It’s rare in this day and age where a relentlessly ‘positive’ mindset is stressed and the acknowledgement of the chance that an outcome might be anything less than miraculous restoration of health or a return to previous life is often met with “oh, don’t say that!” to see a treatise like this one.  Even outside of life and death situations, there’s a cultural notion about being able to accomplish anything with enough effort/investment – one with which I know much of the infertility community is intimately familiar.  I think the way this book challenges that is a central part of the appeal, or at least, it certainly was for me.  Kalanithi’s resolution to move forward by grieving his losses, knowing his death will come untimely early, and doing his best to both find and continue in what he valued until that death reads as far more positive than an empty promise to seek a ‘cure’ at any cost.

Personally, when confronted with limitations that truly grieved me, I’ve tended towards anger.  Maybe it’s because sadness and grief seem passive and anger gives the illusion that there’s something I can do, something that with enough force might change the distressing situation (even when I know better).  Kalanithi suggests a very different path.  He interrogates himself to find the values he wishes to cling to within the whirlwind.  And then he does it.  It’s not a denial of emotions or grief or putting a good spin on a tough situation, it’s a measured choosing of response.  “It felt like someone had taken away my credit card and I was having to learn how to budget” he writes.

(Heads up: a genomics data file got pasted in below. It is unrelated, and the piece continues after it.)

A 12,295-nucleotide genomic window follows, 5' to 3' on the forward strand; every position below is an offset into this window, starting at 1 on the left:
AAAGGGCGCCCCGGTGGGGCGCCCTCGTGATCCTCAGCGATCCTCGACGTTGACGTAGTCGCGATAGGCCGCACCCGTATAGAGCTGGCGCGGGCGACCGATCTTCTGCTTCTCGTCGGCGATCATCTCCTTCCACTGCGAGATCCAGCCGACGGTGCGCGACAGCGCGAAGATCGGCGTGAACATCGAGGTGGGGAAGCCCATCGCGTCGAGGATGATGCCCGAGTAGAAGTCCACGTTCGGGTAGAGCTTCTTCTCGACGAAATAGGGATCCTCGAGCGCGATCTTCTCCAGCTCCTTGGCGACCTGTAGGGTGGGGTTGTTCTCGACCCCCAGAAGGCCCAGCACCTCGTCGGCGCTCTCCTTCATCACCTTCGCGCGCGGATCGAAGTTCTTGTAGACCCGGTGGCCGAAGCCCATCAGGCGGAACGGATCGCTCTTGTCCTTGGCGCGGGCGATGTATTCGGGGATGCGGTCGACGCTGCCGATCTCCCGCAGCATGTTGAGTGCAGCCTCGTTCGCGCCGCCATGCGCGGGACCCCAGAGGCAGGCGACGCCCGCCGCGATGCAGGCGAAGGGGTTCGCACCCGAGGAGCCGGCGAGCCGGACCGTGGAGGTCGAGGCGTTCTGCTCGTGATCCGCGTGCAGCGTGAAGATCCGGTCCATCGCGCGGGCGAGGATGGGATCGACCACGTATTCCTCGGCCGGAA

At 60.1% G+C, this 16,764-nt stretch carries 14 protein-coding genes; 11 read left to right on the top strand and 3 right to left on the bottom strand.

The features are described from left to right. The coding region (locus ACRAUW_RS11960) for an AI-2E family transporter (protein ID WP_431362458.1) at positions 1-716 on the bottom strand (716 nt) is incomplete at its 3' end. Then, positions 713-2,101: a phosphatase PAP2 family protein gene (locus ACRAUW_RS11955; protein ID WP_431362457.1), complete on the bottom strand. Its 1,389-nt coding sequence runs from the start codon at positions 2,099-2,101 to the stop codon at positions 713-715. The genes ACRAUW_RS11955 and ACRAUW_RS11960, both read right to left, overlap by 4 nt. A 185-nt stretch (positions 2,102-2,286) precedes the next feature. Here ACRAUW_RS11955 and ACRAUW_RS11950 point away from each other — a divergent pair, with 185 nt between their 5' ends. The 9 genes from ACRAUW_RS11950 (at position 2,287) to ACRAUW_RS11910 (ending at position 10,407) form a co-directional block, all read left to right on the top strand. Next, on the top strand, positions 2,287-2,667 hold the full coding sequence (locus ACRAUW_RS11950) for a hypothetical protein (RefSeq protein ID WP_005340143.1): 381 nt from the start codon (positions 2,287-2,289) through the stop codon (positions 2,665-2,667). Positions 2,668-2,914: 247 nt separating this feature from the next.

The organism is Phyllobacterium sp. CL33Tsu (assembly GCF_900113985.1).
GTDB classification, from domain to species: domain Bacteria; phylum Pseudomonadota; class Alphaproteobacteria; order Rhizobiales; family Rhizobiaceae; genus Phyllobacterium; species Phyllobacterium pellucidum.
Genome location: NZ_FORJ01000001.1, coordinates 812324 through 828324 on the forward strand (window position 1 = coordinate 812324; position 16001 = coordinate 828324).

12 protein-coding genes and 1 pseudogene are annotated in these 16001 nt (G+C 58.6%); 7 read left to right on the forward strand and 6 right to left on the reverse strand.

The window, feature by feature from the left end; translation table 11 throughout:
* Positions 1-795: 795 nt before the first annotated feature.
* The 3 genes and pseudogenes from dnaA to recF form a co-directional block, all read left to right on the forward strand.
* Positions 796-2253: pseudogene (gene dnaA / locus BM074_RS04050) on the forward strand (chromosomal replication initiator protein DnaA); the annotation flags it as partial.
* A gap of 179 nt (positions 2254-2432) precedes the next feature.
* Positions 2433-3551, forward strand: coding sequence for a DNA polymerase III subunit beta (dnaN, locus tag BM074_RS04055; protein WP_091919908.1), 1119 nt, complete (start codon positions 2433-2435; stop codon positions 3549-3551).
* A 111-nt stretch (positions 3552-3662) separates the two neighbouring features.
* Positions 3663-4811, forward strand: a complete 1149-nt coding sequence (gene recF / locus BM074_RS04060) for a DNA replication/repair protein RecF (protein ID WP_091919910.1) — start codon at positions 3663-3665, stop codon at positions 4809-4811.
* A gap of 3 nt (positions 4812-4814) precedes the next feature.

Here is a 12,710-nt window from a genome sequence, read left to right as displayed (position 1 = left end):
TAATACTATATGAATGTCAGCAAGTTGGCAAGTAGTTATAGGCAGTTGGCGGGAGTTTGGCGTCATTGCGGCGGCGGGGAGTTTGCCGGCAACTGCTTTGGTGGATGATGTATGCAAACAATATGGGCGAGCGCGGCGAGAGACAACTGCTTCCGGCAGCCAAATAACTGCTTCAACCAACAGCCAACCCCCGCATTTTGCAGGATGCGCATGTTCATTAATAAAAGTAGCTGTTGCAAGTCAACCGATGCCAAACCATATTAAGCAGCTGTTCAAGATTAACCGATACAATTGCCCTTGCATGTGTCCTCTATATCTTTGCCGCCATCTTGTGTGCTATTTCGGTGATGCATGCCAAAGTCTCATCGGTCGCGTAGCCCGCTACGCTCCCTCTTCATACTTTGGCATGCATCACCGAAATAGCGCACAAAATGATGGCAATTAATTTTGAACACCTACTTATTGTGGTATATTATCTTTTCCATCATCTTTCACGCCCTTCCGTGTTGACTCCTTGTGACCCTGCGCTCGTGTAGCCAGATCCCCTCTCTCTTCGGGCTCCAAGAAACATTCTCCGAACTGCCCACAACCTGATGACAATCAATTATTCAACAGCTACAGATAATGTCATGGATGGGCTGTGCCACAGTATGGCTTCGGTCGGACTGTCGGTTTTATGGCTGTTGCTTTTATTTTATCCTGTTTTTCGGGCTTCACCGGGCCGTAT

There’s so much more to consider in the book – and hopefully write about – but that felt particularly resonant.  The next time I must budget my life, I know I’ll return to Kalanithi’s thoughts on doing so.

This post is a part of Microblog Mondays.  If you want to read more, head over to Stirrup Queens.  Thanks to Mel for originating and hosting.

Meditations on Moving

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One of the few authors I’ll spring for straight up (instead of waiting at the library or until I find it on sale) is Louise Penny.  I’ve written a few (okay, okay, probably more than a few) times about how much I love Penny’s mystery novels here.  She’s one of the authors writing today that I really want to meet, though I’ll admit that I’m a little terrified that if I did, in fact, meet her, I’d just fan-girl all over the place and embarrass myself.

In any case, Penny’s latest, Kingdom of the Blind came out last week and I’ve spent the last few days reading.  Yet again, I’m struck by Penny’s ability to get to the heart of life, living, and human emotions.  One of my favorite parts of the books are the author’s note at the end, where Penny writes so evocatively about her own life and struggles.  For a number of years, Penny’s husband Michael suffered from dementia and died in 2016.  Penny has also been open about being a recovering alcoholic and the incredible loneliness, anger, and sadness she felt for so long as well as many wonderful things she values in her life now.

“A funny thing happened on my way to not writing this book,” Penny notes, “I started writing.”